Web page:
And when a renowned faculty member dies of apparent natural causes, only the curious behaviour of a violin student at Jacobus’s master class is an indication to him that something may be terribly amiss.
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A Daniel Jacobus Mystery
By Gerald Elias
Severn House Publishers LimitedCopyright © 2017 Gerald Elias
All rights reserved.
Wednesday, March 18
News of the symposium's last-minute replacement created quite a buzz at the Kinderhoek Conservatory, even more so, in a certain way, than if Isaac Stern had not cancelled. As great as he was, Stern was a known quantity and had given a masterclass at the conservatory the year before. Jacobus, on the other hand, had an unpolished aura steeped in conflict and mystery. His arrival on campus aroused as much curiosity among the faculty as among the students. Yumi checked him in to his accommodations at the Campus Inn and then, after a brief rest and a dry hamburger, walked him to the Hiram Feldstein Auditorium of the Dolly Cooney Performance Building, the venue for the symposium.
The auditorium was filled to the brim with students, faculty, staff, and potential donors. Baroque music – or more accurately, the performance of Baroque music – had become a hot-button topic in the cloistered world of classical music in recent years, and Charles Hedge, emceeing the discussion, sought to capitalize on the passionate debate as a means to fatten the school's endowment. Backstage, Jacobus was cursorily introduced to the other three panelists, with whom he exchanged vague and meaningless pleasantries. Escorted by a young co-ed, they slalomed through pots of seasonal tulips, hyacinths, and daffodils decorating the stage. Jacobus stumbled upon one of them, was caught from falling by the young lady, and heard someone in the wings mutter, 'Already?'
Jacobus and the other three panelists sat at a linen-draped table in the center of the stage, where they waited for the event to begin. Jacobus shifted his behind in an uncomfortable classroom chair. How had she done it? he asked himself for the umpteenth time. How had Yumi sweet-talked him into being a panelist for this damned symposium?
Additional spring flowers had been positioned in the middle of the table, dividing him and Bronislaw Tawroszewicz – the other applied, or performing, musician – who were seated on the right side of the table, from the pair of academic musicians, Sybil Baker-Hulme and Harold Handy, on the left. The seating arrangement reflected the subtle though profound division between performers and scholars, which had persisted ever since someone first banged a log with a stick and someone else tried to explain why, and which continued to be a dubious hallmark of advanced music conservatories.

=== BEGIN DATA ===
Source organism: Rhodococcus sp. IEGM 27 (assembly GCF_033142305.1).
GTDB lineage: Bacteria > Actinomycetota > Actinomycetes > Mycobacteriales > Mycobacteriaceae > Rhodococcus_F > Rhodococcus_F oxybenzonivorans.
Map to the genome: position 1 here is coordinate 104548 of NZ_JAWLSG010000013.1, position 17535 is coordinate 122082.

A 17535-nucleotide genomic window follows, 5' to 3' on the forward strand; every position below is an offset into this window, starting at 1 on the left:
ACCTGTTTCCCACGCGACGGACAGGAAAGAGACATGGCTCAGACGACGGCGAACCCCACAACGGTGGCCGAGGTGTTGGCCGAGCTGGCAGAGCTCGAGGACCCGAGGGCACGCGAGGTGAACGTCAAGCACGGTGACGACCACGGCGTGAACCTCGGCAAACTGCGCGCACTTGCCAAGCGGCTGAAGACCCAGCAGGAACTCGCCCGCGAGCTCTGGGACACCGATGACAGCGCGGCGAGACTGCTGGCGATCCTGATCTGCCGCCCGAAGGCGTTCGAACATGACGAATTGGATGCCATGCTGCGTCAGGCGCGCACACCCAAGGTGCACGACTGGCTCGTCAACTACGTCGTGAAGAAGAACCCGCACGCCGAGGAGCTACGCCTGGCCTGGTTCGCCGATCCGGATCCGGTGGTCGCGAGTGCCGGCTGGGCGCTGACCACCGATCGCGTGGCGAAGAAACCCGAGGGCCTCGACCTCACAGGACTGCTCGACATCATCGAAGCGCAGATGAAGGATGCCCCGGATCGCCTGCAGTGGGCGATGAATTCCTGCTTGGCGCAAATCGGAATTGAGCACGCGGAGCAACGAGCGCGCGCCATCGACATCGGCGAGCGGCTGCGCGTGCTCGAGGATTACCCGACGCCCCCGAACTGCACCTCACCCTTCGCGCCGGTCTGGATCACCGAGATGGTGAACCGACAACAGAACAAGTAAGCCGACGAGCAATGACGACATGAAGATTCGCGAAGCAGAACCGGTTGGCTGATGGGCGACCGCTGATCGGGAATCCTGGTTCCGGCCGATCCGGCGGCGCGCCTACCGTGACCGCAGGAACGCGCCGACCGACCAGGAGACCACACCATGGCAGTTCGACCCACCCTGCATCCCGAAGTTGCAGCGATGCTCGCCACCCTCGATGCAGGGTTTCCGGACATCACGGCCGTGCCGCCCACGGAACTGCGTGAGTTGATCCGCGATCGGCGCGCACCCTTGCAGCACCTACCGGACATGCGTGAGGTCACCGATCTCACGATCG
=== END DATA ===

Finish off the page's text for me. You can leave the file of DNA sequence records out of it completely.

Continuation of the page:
Yumi had given Jacobus the rundown on the other panelists. That he had never heard of them was more his fault than theirs, as blindness reduced Jacobus's interest in keeping current with music pedagogy. Even so, he'd never had much patience for reading about music. He learned from listening and playing and not from people writing about it.
Yumi had also prepped Jacobus with the ground rules for the discussion. Starting with Baker-Hulme, each panelist would present their opening perspectives on the topic at hand. That would be followed by written questions from the audience passed up to Dean Hedge. Each speaker was provided a microphone and a glass of water, and the three who were not blind had written notes spread out before them.
Jacobus collected his thoughts while Hedge, at the podium, annoyingly preoccupied himself with testing and retesting his microphone with snippets of prepared comments while waiting for the final attendees to cram into the auditorium. At the appropriate moment, Hedge cleared his throat into his microphone. He welcomed the packed assemblage to the 'Going for Baroque' curtain-raiser and expressed the heartfelt view that 'if all performances were so well attended, classical music would be declared alive and well!' The response, by design, was an affirmative roar. He then introduced each guest, reading down their substantial résumés. Finishing, Hedge invited everyone upon the conclusion of the symposium 'at nine o'clock or dawn, whichever comes first,' to a light reception in the lobby where they could 'interface' with the guest speakers.
'And now, ladies and gentlemen,' Hedge concluded, 'let's give a proud Kinderhoek welcome to our esteemed panelists.'
Not able to take a visual cue from the other panelists, and not having been in this position before, Jacobus was clueless how to respond. Should he wave? Should he bow? Should he smile? He could draw upon his memory to recall which facial muscles were necessary to simulate a smile. But any response he could think of seemed presumptuous, so he simply sat there. If they assumed he was being antisocial, so be it, there was nothing he could do about it.
When the applause died down, Professor Baker-Hulme spoke into her microphone, expressing her delight at being so warmly received. She then commenced her presentation with the same moral certitude that had created the British Empire, or so it seemed to Jacobus.
'After the death of Johann Sebastian Bach in 1750,' she began, 'the music of the Baroque became, to paraphrase Handel's Messiah, "rejected and despised." It was repudiated by a new generation of more frivolous popular taste, which inaccurately deemed the Baroque's inherently contrapuntal nature as too academic and too intellectual. With few exceptions, the aesthetic of the Classical and Romantic eras, and well into the twentieth century, turned a deaf ear to the vast musical treasury that had lasted for one hundred and fifty years from the time of Claudio Monteverdi in the early 1600s.'